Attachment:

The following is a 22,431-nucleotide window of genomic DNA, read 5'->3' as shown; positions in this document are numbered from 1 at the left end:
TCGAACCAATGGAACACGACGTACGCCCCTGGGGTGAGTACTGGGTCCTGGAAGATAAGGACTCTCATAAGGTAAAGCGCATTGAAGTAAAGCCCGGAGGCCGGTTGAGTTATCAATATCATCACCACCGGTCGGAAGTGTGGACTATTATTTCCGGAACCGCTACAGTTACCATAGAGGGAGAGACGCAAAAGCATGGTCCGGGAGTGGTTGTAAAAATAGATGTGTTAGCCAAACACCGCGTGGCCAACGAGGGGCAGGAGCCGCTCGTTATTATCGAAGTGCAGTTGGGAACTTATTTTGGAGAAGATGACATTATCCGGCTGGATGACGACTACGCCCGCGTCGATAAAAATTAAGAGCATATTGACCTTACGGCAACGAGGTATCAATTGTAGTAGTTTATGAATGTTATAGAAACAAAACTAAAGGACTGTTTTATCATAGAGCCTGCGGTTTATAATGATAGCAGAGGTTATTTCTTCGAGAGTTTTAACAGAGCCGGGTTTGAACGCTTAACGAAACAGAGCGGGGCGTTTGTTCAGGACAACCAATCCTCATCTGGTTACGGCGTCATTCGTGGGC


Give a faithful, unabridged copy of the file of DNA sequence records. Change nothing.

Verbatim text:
The following is a 22,431-nucleotide window of genomic DNA, read 5'->3' as shown; positions in this document are numbered from 1 at the left end:
TCGAACCAATGGAACACGACGTACGCCCCTGGGGTGAGTACTGGGTCCTGGAAGATAAGGACTCTCATAAGGTAAAGCGCATTGAAGTAAAGCCCGGAGGCCGGTTGAGTTATCAATATCATCACCACCGGTCGGAAGTGTGGACTATTATTTCCGGAACCGCTACAGTTACCATAGAGGGAGAGACGCAAAAGCATGGTCCGGGAGTGGTTGTAAAAATAGATGTGTTAGCCAAACACCGCGTGGCCAACGAGGGGCAGGAGCCGCTCGTTATTATCGAAGTGCAGTTGGGAACTTATTTTGGAGAAGATGACATTATCCGGCTGGATGACGACTACGCCCGCGTCGATAAAAATTAAGAGCATATTGACCTTACGGCAACGAGGTATCAATTGTAGTAGTTTATGAATGTTATAGAAACAAAACTAAAGGACTGTTTTATCATAGAGCCTGCGGTTTATAATGATAGCAGAGGTTATTTCTTCGAGAGTTTTAACAGAGCCGGGTTTGAACGCTTAACGAAACAGAGCGGGGCGTTTGTTCAGGACAACCAATCCTCATCTGGTTACGGCGTCATTCGTGGGC